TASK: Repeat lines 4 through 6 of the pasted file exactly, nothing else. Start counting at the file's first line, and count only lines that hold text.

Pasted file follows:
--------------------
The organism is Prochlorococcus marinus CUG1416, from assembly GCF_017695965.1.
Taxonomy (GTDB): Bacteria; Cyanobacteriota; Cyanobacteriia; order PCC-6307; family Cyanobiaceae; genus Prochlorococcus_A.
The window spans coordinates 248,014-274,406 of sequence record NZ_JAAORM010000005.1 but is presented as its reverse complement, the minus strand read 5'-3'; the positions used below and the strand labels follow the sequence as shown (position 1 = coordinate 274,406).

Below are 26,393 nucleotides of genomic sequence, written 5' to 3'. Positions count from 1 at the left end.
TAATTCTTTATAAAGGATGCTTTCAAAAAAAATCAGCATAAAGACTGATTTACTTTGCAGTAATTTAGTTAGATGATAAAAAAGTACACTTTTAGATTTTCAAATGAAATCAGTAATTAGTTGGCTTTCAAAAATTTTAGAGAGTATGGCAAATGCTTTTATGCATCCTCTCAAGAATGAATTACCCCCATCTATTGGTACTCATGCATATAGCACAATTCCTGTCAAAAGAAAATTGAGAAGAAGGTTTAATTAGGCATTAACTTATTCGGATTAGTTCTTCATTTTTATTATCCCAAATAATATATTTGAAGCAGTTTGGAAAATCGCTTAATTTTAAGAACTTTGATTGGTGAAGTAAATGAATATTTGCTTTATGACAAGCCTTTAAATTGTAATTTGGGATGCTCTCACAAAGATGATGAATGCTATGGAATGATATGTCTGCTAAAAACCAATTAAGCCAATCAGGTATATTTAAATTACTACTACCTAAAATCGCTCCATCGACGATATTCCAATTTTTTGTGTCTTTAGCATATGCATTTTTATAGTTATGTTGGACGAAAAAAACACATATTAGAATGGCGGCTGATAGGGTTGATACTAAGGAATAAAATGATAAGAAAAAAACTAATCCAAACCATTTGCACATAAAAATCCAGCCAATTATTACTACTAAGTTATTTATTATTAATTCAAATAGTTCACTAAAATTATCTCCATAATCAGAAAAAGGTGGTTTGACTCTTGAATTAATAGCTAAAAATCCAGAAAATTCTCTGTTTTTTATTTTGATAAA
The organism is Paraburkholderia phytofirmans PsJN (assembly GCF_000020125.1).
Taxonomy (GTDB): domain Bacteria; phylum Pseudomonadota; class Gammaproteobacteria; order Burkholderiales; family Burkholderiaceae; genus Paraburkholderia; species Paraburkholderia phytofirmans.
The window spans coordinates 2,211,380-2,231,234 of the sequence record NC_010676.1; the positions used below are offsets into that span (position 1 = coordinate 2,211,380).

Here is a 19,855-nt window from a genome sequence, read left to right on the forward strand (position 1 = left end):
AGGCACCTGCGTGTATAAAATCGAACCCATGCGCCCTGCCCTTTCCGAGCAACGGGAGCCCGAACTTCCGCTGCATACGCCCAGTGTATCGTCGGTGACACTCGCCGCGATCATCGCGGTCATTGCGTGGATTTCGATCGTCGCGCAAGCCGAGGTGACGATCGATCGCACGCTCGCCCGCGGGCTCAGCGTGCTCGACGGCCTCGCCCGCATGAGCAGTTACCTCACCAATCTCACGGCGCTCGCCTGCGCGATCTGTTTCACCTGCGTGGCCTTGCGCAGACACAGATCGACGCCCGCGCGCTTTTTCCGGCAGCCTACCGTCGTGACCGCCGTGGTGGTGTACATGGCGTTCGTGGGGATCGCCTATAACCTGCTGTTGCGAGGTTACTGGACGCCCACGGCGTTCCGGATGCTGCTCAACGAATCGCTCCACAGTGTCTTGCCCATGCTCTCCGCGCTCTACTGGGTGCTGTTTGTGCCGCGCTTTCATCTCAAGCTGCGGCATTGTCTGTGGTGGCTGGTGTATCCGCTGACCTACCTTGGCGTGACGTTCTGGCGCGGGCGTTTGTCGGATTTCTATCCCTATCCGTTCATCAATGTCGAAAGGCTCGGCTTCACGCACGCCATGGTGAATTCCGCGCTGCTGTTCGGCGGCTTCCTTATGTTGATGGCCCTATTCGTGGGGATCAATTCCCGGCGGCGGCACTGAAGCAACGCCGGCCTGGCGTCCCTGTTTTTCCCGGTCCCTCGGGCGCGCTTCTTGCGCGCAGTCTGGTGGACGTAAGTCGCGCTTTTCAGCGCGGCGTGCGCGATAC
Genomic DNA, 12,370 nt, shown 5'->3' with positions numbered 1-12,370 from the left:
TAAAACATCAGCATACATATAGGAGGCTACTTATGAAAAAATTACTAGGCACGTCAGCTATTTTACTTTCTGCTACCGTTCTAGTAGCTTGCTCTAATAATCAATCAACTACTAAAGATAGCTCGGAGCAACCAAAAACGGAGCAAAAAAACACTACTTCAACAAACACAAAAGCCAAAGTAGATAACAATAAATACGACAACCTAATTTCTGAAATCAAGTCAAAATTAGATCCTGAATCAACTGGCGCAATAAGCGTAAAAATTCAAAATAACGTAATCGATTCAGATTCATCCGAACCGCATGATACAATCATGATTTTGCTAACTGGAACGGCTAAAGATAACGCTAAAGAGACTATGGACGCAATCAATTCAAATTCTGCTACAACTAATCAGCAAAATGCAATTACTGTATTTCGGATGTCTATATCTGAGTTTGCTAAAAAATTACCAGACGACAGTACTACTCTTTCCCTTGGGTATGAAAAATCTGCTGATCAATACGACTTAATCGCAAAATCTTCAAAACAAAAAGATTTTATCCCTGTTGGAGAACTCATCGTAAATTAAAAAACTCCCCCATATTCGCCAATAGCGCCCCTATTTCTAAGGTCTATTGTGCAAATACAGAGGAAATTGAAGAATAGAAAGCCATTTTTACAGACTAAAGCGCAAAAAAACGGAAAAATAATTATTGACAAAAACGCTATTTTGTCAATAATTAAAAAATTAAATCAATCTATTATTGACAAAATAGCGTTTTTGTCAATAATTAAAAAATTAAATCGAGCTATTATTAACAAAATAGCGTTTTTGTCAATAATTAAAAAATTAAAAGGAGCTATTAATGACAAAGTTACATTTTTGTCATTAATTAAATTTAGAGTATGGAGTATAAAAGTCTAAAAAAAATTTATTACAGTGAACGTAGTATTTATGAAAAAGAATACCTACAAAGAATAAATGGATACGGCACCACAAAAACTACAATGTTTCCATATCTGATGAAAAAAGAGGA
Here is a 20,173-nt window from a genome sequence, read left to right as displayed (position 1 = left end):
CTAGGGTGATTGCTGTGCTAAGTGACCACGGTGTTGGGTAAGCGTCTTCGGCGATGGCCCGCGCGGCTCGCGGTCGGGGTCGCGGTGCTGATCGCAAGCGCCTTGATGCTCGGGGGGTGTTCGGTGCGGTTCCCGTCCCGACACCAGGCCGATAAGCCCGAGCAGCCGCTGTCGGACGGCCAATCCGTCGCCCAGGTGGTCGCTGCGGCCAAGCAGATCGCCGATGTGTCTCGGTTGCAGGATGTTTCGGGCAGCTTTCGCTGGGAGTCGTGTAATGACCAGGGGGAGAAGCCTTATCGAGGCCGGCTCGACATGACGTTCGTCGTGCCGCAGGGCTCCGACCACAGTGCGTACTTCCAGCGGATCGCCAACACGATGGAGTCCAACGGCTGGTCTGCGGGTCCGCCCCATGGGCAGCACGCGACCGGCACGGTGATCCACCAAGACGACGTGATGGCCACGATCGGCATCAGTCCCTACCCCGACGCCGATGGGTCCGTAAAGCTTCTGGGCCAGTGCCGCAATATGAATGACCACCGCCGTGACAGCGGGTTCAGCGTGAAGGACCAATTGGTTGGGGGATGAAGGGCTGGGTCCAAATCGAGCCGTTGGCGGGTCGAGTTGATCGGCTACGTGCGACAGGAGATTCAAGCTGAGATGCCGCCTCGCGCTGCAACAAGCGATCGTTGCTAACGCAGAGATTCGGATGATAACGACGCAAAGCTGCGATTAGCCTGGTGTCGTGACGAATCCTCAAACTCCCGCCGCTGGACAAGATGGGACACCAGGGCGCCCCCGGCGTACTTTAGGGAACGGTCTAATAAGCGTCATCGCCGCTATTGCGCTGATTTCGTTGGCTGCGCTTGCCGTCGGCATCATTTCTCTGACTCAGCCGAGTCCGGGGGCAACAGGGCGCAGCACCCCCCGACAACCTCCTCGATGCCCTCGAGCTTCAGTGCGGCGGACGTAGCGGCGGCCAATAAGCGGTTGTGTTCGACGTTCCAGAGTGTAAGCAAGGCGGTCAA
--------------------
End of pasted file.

Below are 26,393 nucleotides of genomic sequence, written 5' to 3'. Positions count from 1 at the left end.
TAATTCTTTATAAAGGATGCTTTCAAAAAAAATCAGCATAAAGACTGATTTACTTTGCAGTAATTTAGTTAGATGATAAAAAAGTACACTTTTAGATTTTCAAATGAAATCAGTAATTAGTTGGCTTTCAAAAATTTTAGAGAGTATGGCAAATGCTTTTATGCATCCTCTCAAGAATGAATTACCCCCATCTATTGGTACTCATGCATATAGCACAATTCCTGTCAAAAGAAAATTGAGAAGAAGGTTTAATTAGGCATTAACTTATTCGGATTAGTTCTTCATTTTTATTATCCCAAATAATATATTTGAAGCAGTTTGGAAAATCGCTTAATTTTAAGAACTTTGATTGGTGAAGTAAATGAATATTTGCTTTATGACAAGCCTTTAAATTGTAATTTGGGATGCTCTCACAAAGATGATGAATGCTATGGAATGATATGTCTGCTAAAAACCAATTAAGCCAATCAGGTATATTTAAATTACTACTACCTAAAATCGCTCCATCGACGATATTCCAATTTTTTGTGTCTTTAGCATATGCATTTTTATAGTTATGTTGGACGAAAAAAACACATATTAGAATGGCGGCTGATAGGGTTGATACTAAGGAATAAAATGATAAGAAAAAAACTAATCCAAACCATTTGCACATAAAAATCCAGCCAATTATTACTACTAAGTTATTTATTATTAATTCAAATAGTTCACTAAAATTATCTCCATAATCAGAAAAAGGTGGTTTGACTCTTGAATTAATAGCTAAAAATCCAGAAAATTCTCTGTTTTTTATTTTGATAAA
The organism is Paraburkholderia phytofirmans PsJN (assembly GCF_000020125.1).